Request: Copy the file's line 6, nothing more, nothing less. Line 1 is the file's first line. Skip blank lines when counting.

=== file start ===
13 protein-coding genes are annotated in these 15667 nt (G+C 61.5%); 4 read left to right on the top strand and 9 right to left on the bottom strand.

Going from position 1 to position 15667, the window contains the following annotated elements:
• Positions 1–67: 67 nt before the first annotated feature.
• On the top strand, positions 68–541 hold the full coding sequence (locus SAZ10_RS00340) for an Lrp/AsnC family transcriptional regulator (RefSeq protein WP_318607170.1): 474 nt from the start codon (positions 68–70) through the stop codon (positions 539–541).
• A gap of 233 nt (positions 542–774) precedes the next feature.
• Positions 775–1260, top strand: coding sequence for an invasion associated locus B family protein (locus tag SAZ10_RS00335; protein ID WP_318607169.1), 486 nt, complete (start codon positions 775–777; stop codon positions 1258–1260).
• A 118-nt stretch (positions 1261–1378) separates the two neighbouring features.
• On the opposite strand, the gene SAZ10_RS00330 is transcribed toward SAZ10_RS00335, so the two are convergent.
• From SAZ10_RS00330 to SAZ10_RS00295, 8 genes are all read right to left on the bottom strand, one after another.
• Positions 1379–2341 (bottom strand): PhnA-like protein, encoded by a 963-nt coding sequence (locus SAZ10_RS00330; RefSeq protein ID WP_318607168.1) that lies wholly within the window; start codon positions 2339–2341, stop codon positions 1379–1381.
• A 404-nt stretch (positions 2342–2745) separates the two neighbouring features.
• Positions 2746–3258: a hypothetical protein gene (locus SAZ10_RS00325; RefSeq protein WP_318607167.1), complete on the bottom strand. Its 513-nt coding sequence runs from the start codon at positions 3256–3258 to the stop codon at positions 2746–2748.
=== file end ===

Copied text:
• Positions 775–1260, top strand: coding sequence for an invasion associated locus B family protein (locus tag SAZ10_RS00335; protein ID WP_318607169.1), 486 nt, complete (start codon positions 775–777; stop codon positions 1258–1260).